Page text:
We decided then to run again with our backup server. As our backup server was up and running, we expected Crisp to be up again.

Potential VLAN Rate-limiting

At 13:50 UTC, as our system started to be working again, we had a sudden traffic spike. All our customers were reconnecting to the platform around the same time. Our team was expecting this effect. The Crisp App is designed to mitigate this effect and the app automatically reconnects with a random-delay.

As you can see in the Orange highlight, all the customers are connecting at the same time.

The additional issue is DigitalOcean could detected this spike as a potential DDoS and their system started to rate limit our internal network. Even if not officially acknowledged this time by DigitalOcean, this same problem already happened before. We made an educated guess that some active DDoS mitigation system has been recently installed on their network (ie. a few months ago), as we did not experience such symptoms before.

As the network is rate limited, it means that the micro-services can't talk to each-other anymore using the message queue as most messages are failing to be delivered, while some lucky ones go through. Similar to a traffic congestion on the highway.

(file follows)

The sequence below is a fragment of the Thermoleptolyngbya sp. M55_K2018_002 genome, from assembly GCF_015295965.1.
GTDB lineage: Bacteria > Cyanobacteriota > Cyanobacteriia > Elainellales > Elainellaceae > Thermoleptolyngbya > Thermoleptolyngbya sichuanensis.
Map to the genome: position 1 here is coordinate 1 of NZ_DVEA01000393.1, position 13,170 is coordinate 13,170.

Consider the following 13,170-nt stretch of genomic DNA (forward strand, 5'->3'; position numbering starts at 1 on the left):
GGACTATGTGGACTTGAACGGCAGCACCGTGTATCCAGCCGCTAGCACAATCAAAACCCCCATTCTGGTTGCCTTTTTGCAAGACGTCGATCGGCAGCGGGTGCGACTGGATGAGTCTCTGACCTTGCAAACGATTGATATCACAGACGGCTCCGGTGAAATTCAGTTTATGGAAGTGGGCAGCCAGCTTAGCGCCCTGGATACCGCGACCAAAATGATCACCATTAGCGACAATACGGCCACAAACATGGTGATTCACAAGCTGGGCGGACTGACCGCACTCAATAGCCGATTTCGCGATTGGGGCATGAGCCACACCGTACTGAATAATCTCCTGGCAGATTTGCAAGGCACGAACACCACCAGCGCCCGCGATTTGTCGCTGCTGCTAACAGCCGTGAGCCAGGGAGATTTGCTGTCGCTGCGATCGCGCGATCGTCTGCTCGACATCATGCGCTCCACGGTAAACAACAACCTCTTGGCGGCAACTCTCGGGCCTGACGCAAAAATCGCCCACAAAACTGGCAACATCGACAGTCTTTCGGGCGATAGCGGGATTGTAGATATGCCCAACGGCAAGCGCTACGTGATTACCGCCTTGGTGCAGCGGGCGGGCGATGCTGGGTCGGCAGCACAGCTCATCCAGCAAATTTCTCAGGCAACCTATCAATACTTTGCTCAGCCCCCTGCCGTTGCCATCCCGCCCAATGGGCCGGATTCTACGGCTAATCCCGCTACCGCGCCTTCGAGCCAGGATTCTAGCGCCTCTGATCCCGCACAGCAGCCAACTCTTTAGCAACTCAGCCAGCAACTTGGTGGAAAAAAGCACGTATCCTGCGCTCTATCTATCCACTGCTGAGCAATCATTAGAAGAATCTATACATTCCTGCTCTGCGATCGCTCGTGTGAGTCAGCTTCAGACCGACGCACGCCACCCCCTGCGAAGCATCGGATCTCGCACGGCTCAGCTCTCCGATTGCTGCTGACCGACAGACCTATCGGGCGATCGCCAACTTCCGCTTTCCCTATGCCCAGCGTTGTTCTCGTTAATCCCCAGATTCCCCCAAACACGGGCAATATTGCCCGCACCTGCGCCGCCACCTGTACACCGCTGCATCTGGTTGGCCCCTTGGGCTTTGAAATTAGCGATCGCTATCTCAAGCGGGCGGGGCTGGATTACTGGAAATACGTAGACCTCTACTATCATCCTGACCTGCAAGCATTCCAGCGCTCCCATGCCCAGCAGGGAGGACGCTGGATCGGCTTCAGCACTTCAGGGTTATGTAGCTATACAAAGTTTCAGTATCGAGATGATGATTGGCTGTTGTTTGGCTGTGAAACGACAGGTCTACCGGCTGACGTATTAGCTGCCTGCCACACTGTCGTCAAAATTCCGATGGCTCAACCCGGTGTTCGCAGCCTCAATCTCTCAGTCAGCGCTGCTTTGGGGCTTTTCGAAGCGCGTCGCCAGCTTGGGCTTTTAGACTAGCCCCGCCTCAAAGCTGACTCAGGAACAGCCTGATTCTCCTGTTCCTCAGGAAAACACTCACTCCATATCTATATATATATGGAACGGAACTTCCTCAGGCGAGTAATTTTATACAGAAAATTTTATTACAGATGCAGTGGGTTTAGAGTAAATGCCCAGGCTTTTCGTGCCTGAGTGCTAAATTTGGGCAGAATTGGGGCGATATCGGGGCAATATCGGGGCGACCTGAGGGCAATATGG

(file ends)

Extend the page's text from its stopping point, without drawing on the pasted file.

Our team decided to stop some services and stop APIs to reduce the internal traffic and go under the radar.

15 minutes later, we progressively re-opened systems one-by-one, and everything went back to normal.

Our plan to prevent this from happening again

Obviously, we are looking at different options to host our servers. DigitalOcean never failed us in 3 years, though over the last few months outages on their side have caused havoc on ours. They failed on four essential points:

  • Their servers failed;
  • Their monitoring failed (we knew before they appeared to know);
  • Their customer support was unresponsive (20 minutes feels like forever);
  • Their dashboard failed to create a backup server in time (this used to be fast);
  • Their network failed;

On the other hand, we are working to make Crisp more failure resilient. Our micro-service can fail on different points

  • Failures on core nodes;
  • LAN / Network issues;
  • Top-level issues like a Cloudflare outage;

Fault-tolerant databases

First, we are planning to patch our servers to use local cache strategy when it's possible on some systems like DNS to ensure those systems are still running even if a database is gone.